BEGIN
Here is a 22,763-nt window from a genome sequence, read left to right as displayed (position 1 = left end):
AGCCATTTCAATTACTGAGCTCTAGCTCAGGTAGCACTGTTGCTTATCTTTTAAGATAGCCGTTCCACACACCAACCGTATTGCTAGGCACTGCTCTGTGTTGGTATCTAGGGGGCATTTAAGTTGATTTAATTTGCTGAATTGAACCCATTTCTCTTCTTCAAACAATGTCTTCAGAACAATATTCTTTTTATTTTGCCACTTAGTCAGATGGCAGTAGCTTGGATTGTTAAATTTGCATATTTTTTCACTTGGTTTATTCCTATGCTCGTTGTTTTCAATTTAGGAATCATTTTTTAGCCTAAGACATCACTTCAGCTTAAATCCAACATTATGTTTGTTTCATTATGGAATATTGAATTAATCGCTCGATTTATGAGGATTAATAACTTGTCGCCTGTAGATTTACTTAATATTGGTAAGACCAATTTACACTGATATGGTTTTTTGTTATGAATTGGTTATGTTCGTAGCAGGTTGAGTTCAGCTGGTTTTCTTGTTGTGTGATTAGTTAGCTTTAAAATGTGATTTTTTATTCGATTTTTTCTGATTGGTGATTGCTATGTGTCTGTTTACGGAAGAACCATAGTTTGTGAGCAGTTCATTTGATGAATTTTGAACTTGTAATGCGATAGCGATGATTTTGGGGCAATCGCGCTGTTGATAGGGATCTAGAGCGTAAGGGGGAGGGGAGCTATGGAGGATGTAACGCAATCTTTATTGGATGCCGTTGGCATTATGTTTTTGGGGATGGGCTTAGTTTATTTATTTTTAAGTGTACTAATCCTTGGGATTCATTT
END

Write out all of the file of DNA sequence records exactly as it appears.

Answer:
Here is a 22,763-nt window from a genome sequence, read left to right as displayed (position 1 = left end):
AGCCATTTCAATTACTGAGCTCTAGCTCAGGTAGCACTGTTGCTTATCTTTTAAGATAGCCGTTCCACACACCAACCGTATTGCTAGGCACTGCTCTGTGTTGGTATCTAGGGGGCATTTAAGTTGATTTAATTTGCTGAATTGAACCCATTTCTCTTCTTCAAACAATGTCTTCAGAACAATATTCTTTTTATTTTGCCACTTAGTCAGATGGCAGTAGCTTGGATTGTTAAATTTGCATATTTTTTCACTTGGTTTATTCCTATGCTCGTTGTTTTCAATTTAGGAATCATTTTTTAGCCTAAGACATCACTTCAGCTTAAATCCAACATTATGTTTGTTTCATTATGGAATATTGAATTAATCGCTCGATTTATGAGGATTAATAACTTGTCGCCTGTAGATTTACTTAATATTGGTAAGACCAATTTACACTGATATGGTTTTTTGTTATGAATTGGTTATGTTCGTAGCAGGTTGAGTTCAGCTGGTTTTCTTGTTGTGTGATTAGTTAGCTTTAAAATGTGATTTTTTATTCGATTTTTTCTGATTGGTGATTGCTATGTGTCTGTTTACGGAAGAACCATAGTTTGTGAGCAGTTCATTTGATGAATTTTGAACTTGTAATGCGATAGCGATGATTTTGGGGCAATCGCGCTGTTGATAGGGATCTAGAGCGTAAGGGGGAGGGGAGCTATGGAGGATGTAACGCAATCTTTATTGGATGCCGTTGGCATTATGTTTTTGGGGATGGGCTTAGTTTATTTATTTTTAAGTGTACTAATCCTTGGGATTCATTT